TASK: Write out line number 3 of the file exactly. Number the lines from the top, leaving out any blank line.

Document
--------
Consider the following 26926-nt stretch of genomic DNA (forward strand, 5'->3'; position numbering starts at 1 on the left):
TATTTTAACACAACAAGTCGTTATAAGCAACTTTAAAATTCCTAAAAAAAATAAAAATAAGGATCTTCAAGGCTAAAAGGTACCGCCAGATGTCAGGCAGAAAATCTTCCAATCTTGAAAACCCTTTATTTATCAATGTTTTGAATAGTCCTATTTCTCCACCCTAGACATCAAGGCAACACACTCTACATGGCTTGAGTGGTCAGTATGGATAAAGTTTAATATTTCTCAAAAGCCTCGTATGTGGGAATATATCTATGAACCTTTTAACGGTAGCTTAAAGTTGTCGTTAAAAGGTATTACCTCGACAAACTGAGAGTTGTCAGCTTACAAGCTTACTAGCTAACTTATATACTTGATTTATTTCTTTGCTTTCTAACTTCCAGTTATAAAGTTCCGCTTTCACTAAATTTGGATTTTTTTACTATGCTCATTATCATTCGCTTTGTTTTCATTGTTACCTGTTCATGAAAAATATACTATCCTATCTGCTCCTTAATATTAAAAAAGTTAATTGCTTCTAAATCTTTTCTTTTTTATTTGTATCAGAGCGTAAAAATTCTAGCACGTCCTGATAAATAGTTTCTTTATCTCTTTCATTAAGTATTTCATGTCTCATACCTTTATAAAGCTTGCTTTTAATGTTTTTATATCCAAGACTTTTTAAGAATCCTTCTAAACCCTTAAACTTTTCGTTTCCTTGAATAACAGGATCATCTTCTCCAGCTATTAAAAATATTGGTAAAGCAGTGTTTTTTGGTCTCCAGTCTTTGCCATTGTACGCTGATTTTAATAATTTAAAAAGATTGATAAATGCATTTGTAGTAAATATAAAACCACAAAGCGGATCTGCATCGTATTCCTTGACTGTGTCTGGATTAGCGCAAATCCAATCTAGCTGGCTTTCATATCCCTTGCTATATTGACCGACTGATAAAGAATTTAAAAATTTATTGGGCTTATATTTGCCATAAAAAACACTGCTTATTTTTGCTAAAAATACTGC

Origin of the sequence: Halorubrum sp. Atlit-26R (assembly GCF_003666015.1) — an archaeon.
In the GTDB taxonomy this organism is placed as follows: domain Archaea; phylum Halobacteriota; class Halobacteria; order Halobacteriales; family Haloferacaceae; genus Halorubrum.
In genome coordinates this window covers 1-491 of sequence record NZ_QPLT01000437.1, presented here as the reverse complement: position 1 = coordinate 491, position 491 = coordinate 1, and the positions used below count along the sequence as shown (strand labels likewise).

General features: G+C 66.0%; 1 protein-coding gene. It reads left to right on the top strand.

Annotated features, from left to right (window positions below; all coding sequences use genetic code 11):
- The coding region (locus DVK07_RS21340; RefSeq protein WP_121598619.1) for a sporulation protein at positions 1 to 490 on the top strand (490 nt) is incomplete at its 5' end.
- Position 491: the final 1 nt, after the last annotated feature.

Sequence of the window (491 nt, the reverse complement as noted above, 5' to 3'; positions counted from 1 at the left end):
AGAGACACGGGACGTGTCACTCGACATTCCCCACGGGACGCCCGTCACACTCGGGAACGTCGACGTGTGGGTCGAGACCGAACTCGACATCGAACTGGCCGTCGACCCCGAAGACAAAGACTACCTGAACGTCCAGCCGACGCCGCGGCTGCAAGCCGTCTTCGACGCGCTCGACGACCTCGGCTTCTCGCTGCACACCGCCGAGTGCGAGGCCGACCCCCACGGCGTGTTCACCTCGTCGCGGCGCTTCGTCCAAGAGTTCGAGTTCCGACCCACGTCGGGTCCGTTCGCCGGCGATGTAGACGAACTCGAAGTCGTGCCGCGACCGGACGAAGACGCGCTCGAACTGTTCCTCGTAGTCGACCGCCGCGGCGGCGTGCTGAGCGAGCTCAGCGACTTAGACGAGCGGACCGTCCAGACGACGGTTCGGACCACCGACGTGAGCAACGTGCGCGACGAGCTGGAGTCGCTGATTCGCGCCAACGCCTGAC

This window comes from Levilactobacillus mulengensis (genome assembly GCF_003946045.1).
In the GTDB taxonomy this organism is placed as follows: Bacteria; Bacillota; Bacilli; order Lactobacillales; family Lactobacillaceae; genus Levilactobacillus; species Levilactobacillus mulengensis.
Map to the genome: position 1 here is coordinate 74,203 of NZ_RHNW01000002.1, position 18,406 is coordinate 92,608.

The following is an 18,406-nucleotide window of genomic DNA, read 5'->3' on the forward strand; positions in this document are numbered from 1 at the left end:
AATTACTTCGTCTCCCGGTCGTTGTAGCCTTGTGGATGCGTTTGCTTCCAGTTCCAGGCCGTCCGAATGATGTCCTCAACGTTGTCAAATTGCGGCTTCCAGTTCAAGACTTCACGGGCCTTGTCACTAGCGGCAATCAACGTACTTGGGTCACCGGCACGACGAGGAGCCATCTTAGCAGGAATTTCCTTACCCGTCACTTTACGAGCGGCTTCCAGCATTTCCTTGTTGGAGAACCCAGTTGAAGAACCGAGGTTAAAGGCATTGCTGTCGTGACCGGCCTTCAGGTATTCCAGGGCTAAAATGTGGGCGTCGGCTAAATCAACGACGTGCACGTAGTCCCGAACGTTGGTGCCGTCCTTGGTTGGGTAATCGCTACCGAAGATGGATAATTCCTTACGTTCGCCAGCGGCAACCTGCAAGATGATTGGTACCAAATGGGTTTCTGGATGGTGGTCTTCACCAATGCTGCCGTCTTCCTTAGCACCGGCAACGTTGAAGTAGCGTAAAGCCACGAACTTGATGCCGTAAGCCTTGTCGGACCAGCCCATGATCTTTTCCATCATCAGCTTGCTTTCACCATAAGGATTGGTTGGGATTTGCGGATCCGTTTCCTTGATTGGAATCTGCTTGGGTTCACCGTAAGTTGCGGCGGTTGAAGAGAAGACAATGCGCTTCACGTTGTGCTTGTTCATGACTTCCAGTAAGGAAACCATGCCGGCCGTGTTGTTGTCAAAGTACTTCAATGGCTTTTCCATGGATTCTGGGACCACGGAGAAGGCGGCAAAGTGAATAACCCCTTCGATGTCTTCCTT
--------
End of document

Origin of the sequence: Halorubrum sp. Atlit-26R (assembly GCF_003666015.1) — an archaeon.